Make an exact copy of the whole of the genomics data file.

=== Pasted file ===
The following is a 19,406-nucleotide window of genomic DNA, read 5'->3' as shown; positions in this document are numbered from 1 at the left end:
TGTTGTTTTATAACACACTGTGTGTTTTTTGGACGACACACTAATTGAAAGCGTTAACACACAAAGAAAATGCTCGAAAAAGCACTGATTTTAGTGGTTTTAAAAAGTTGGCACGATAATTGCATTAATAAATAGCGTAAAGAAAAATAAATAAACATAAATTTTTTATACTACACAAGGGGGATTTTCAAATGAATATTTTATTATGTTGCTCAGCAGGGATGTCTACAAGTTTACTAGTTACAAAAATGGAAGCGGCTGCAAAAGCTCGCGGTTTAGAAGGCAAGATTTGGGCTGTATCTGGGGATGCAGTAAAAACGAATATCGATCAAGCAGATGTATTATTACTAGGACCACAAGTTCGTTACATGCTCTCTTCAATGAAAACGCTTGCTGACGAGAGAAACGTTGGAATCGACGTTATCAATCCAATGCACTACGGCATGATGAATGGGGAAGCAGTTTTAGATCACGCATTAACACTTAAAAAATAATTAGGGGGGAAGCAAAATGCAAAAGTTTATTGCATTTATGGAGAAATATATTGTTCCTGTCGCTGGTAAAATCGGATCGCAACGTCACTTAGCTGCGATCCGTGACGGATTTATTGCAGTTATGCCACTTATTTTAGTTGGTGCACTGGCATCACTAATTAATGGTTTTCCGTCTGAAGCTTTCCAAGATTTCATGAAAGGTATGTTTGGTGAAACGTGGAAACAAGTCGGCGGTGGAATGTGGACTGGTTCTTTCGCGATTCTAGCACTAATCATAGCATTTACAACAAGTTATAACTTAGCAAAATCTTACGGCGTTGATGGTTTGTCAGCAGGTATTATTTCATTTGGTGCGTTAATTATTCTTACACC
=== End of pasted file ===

The following is a 19,406-nucleotide window of genomic DNA, read 5'->3' as shown; positions in this document are numbered from 1 at the left end:
TGTTGTTTTATAACACACTGTGTGTTTTTTGGACGACACACTAATTGAAAGCGTTAACACACAAAGAAAATGCTCGAAAAAGCACTGATTTTAGTGGTTTTAAAAAGTTGGCACGATAATTGCATTAATAAATAGCGTAAAGAAAAATAAATAAACATAAATTTTTTATACTACACAAGGGGGATTTTCAAATGAATATTTTATTATGTTGCTCAGCAGGGATGTCTACAAGTTTACTAGTTACAAAAATGGAAGCGGCTGCAAAAGCTCGCGGTTTAGAAGGCAAGATTTGGGCTGTATCTGGGGATGCAGTAAAAACGAATATCGATCAAGCAGATGTATTATTACTAGGACCACAAGTTCGTTACATGCTCTCTTCAATGAAAACGCTTGCTGACGAGAGAAACGTTGGAATCGACGTTATCAATCCAATGCACTACGGCATGATGAATGGGGAAGCAGTTTTAGATCACGCATTAACACTTAAAAAATAATTAGGGGGGAAGCAAAATGCAAAAGTTTATTGCATTTATGGAGAAATATATTGTTCCTGTCGCTGGTAAAATCGGATCGCAACGTCACTTAGCTGCGATCCGTGACGGATTTATTGCAGTTATGCCACTTATTTTAGTTGGTGCACTGGCATCACTAATTAATGGTTTTCCGTCTGAAGCTTTCCAAGATTTCATGAAAGGTATGTTTGGTGAAACGTGGAAACAAGTCGGCGGTGGAATGTGGACTGGTTCTTTCGCGATTCTAGCACTAATCATAGCATTTACAACAAGTTATAACTTAGCAAAATCTTACGGCGTTGATGGTTTGTCAGCAGGTATTATTTCATTTGGTGCGTTAATTATTCTTACACC